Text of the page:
First published in The Times, Tuesday November 5 2019
Ellie Stewart’s play opens in a room in the maternity unit of a hospital where Hope (Kim Gerard) is giving birth alone. A brief exchange with the sunny-natured hospital cleaner, Joy (Beth Marshall), offers respite from contractions. The stage seems set for a tale of quirky friendship and heart-warming realism.
But the piece takes an unexpected sidestep into self-conscious absurdism when Hope, a government scientist, gives birth to a large egg, the product of her relationship with a whooper swan. When Joy helps her friend to escape from the ward, the women’s paths diverge. While Hope occupies herself in raising her feathered son, Magnus (Ryan Havelin), Joy, who is caring for a bed-bound mother, finds herself at the mercy of a heartless benefits system.
Pic: Jassy Earl
This story of human-avian cross-fertilisation has heavyweight antecedents, from the Greek myth of Leda and the Swan to Angela Carter’s Nights at the Circus. There is even a touch of the Icarus myth in Magnus’s attempt at flight. On his way north to Iceland, the bird boy becomes entangled with a drone and drops from the sky. He winds up performing as a pole dancer in Stornoway.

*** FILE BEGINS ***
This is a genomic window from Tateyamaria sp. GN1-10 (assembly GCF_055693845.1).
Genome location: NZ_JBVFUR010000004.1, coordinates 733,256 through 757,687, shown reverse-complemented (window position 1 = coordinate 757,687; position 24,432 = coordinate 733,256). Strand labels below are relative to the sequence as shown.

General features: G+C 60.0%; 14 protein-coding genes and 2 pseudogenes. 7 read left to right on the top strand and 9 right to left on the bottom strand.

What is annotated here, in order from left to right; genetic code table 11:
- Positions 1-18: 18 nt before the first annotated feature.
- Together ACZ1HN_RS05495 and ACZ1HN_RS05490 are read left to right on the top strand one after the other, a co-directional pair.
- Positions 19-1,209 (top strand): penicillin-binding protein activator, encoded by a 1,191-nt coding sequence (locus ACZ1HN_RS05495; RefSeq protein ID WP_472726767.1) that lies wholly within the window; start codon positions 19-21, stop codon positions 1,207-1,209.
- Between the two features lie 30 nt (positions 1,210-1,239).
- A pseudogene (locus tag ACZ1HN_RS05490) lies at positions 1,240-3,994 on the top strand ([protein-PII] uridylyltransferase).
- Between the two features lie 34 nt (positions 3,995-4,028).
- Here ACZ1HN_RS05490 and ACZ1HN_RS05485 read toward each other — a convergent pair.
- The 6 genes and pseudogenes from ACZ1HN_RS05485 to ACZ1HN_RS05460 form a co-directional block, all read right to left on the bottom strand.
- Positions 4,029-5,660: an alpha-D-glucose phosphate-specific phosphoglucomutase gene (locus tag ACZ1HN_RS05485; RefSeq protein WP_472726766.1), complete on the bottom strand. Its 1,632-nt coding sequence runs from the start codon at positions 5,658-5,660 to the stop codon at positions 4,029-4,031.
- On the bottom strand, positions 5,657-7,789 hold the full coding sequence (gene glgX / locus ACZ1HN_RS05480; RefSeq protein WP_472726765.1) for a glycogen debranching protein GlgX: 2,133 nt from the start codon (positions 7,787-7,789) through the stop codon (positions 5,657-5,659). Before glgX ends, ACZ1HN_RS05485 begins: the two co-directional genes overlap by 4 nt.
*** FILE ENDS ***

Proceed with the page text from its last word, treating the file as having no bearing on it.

Yet Stewart’s play, structured as a series of short scenes, never really transitions beyond light-hearted whimsy. The script touches upon several issues, including friendship, acceptance and adjusting to changing circumstances and environments, without maintaining a clear thematic focus. The action is interspersed with passages of movement, set to Susan Bear’s staccato sound design, that mostly feel like padding for an hour-long show.
Pic: Jassy Earl
Under Caitlin Skinner’s direction, the trio of actors give adept comic performances, responding to the surreal nature of the situation with utter ingenuousness. Marshall’s Joy is moving in her stoic optimism, even as she ends up on the streets while humour is derived from Magnus’s attempt to square his obvious otherness with typical teenage concerns. Becky Minto’s forest design frames the action within a suitably fairytale backdrop, and Stewart’s script, while a little shapeless, does offer up an answer to that age-old question of what came first, the chicken or the egg.
Touring to November 15. Stellarquines.com